Most Common International SEO Mistakes

Bill Hunt has been working in SEO for more than 20 years and therefore cetainly knows a thing or two about International SEO. His company won Best International SEO Software for the HREFlang builder they launched in 2020. In this guide, Bill shares some of the most common International SEO mistakes to avoid ensuring you have minimum search visibility problems when going international.

1. Make sure that you understand the search landscape of the markets that you are entering.

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For most SEOs, the objective is normally getting a page ranking instead of making sure the right page ranking. They may not realise that the wrong page is ranking which has a negative impact on traffic and conversions. Therefore is important to check your site on a regular basis especially if it is a global site.

Take the time to see if any non-local pages are ranking or driving traffic/conversions in that market. If so use hreflang to adjust. How can you see what is ranking?

Go to Google Search Console and look at one of your top level pages for a product that you sell around the world, for example the /EN page. In the example we went through in Tea Time SEO and as shown in the image above, the local page which was the /IN page, WAS NOT ranking on page one. There was no signal to tell Google it should use the /IN page over the /EN page. Instead, the NON Local page – the exampleco.com/EN page was shown 3.2 million times in markets where there was an existing local website.

This means there’s something wrong with the international seo implementation. In most cases, this is an HREFLang problem, in other cases it might be a semantic problem. You might have wording on your global page that’s neutral English, and in the other markets it might skew maybe to local English or British English. So this is the first thing you should check is, how big of a problem do we have ? For example, if someone wanted parts for an elevator in London it is most likely the US page would rank for “elevator parts” as the UK page will use the phrase “lift parts”.

2. Fix errors in XML sitemaps and GSC to reduce wasted requests by Search Engines

One of the things we hear a lot is that, “We did HREFLang and it sort of sucks. It’s complex, it’s too hard.” HREFLang itself is embarrassingly simple. It’s our complex websites that make it a challenge. We see here a case where a site had 7.7 million tags, 580,000 errors. When you have that many errors, it’s your problem, not Google. Google’s told you the problems. The other common mistake is when HREFLang or local market sites aren’t being indexed is a case like at the top; 131,000 pages were valid, but over a million were bad. So you have 10 times more pages that Google’s wasting resources on. So try to fix some of these and specifically focus around the world.

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Bill_Hunt

Bill Hunt

Global Search Strategist

Bill Hunt has 26 years experience in Global Search Marketing and won US Search Awards Lifetime Achievement in 2015. Bill is the founder of Back Azimuth Consulting. Well known on the conference circuit, he has spoken at conferences in 33 countries. Outside of that, he is also a co-author “Search Engine Marketing Inc” and he developed the HREFLang Builder which won best Search Software in 2020.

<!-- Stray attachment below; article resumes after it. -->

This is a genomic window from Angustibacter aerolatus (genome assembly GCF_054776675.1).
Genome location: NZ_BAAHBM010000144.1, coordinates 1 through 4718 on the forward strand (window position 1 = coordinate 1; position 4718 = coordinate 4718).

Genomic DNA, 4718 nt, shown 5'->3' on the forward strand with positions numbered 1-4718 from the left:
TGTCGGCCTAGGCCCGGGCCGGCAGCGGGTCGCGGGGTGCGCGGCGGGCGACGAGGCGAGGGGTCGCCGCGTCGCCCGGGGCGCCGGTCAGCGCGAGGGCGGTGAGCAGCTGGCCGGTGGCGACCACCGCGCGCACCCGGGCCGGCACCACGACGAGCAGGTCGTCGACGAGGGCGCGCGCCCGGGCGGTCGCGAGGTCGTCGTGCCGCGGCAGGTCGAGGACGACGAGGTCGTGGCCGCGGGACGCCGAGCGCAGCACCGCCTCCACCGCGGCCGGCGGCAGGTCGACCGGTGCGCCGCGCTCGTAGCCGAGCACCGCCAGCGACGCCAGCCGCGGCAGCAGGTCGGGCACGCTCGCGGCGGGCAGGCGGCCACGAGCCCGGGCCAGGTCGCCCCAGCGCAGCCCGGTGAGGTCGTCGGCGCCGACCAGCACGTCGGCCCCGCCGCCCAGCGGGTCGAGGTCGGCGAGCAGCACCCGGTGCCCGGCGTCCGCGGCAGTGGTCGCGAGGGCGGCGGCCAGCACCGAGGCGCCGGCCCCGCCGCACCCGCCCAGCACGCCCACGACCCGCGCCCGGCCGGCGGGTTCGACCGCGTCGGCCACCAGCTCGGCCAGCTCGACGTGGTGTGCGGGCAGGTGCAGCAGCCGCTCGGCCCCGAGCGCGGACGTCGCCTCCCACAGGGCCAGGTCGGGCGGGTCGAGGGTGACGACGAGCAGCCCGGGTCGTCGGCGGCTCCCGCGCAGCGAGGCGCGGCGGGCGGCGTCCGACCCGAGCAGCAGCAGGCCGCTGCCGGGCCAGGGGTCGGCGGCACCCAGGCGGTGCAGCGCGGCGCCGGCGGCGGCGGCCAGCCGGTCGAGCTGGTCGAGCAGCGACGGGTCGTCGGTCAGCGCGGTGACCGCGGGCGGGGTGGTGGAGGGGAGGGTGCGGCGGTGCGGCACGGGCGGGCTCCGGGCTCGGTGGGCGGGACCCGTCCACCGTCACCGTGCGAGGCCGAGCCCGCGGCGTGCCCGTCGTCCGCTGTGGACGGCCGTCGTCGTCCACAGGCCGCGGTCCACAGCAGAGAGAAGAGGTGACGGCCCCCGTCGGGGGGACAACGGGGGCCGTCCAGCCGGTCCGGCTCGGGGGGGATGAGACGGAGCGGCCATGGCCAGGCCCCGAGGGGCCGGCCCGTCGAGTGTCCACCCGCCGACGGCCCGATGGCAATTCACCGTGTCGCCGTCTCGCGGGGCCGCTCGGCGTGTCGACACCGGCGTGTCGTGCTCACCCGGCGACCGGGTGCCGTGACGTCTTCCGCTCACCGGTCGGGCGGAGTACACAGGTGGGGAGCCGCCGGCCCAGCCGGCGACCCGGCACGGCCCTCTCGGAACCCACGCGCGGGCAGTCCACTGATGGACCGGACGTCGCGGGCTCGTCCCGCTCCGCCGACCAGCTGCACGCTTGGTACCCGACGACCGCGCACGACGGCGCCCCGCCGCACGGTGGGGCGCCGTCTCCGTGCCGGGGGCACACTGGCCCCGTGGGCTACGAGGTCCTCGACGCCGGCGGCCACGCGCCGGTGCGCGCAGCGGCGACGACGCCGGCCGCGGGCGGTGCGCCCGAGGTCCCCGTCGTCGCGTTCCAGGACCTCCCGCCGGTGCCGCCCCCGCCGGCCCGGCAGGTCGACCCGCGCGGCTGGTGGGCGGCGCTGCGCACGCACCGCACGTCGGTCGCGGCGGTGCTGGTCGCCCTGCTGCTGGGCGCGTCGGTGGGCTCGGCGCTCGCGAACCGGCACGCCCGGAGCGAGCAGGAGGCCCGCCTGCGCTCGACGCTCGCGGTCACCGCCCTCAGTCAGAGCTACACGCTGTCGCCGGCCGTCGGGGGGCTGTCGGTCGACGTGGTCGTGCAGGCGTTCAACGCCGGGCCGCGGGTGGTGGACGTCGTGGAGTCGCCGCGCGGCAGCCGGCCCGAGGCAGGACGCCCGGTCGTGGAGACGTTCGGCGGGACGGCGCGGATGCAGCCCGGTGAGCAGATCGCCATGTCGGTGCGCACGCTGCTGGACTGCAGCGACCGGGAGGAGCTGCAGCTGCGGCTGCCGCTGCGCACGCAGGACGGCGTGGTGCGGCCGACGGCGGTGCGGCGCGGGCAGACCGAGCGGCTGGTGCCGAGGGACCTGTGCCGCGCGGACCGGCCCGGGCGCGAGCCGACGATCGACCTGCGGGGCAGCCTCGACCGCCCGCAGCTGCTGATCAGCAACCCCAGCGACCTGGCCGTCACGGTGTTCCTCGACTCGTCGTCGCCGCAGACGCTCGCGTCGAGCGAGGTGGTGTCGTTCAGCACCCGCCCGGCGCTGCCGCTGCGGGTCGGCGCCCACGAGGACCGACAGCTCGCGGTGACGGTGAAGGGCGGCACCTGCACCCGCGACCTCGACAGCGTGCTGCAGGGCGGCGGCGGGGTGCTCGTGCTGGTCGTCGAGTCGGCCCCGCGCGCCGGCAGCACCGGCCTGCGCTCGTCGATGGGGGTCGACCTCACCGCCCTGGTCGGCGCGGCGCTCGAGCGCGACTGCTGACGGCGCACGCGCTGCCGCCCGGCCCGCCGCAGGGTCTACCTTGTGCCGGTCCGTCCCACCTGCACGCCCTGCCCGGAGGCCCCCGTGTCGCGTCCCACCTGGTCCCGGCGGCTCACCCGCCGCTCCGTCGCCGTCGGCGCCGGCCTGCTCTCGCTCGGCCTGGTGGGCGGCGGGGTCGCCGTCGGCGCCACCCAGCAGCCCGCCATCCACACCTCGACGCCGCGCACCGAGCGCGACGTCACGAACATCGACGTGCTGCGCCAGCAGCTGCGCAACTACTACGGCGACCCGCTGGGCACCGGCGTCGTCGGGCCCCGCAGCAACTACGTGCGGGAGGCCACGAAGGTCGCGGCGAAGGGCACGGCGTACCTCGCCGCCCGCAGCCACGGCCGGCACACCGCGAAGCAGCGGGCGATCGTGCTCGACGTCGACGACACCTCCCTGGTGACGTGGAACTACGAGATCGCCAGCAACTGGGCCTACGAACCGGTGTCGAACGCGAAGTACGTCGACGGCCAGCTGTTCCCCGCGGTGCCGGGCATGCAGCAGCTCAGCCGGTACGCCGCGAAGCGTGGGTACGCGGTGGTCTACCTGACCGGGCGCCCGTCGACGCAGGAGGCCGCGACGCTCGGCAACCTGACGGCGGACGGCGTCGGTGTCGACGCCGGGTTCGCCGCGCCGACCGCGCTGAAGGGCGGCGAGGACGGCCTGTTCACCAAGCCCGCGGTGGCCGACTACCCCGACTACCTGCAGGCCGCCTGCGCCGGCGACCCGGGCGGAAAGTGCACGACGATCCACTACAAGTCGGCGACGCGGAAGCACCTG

Watch our Tea Time SEO session here:

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3. Always make sure you are auditing a legacy or primary domain

Make sure your canonical tags for local language versions are correct as canonicals can be a big problem. There are many people who manage websites are confused by canonicals, even some celebrity SEOs who write a lot, really don’t understand how this works.  It is pretty obvious when you come into some cases with websites.

Here’s an example,  a site in Lithuanian, but it doesn’t rank in Lithuania.

The core site, the one without any kind of location, the canonical tag incorrectly points to English.

The canonical tag says the following:

<link rel=”canonical” href=”https://www.mysite.com/lt/home” />.

This is pointing to the English-language version of the site. This means you’re effectively telling Google you don’t want them to use your Lithuanian version. This is totally wrong. In this case, the site owner was trying to get rid of tracking tags and actually got rid of their parameter-based language tags in error.

Closing Remarks

Really take time to see if non-local pages (the markets you are targeting) are ranking.  If you have a page, make sure that it does show up in the SERPs. Fix your XML sitemap errors, quit wasting Google’s resources, they will not reward you for that. Then make sure your canonical tags are set correctly, especially if you have parameterised or dynamically-inserted localised content.

We have shared a few tips about International SEO and the importance of setting the foundations right before delving further into large sites. Thank you again to Bill and Chloe authors for sharing their expertise with us. If you would like to contribute to this guide or any of our other in our Ultimate SEO Guide series then let us know.

Can we help?

If you are looking for an easy way to automate much of the advice given in this guide, then please book a call with one of our platform experts to explore whether we have what you need.

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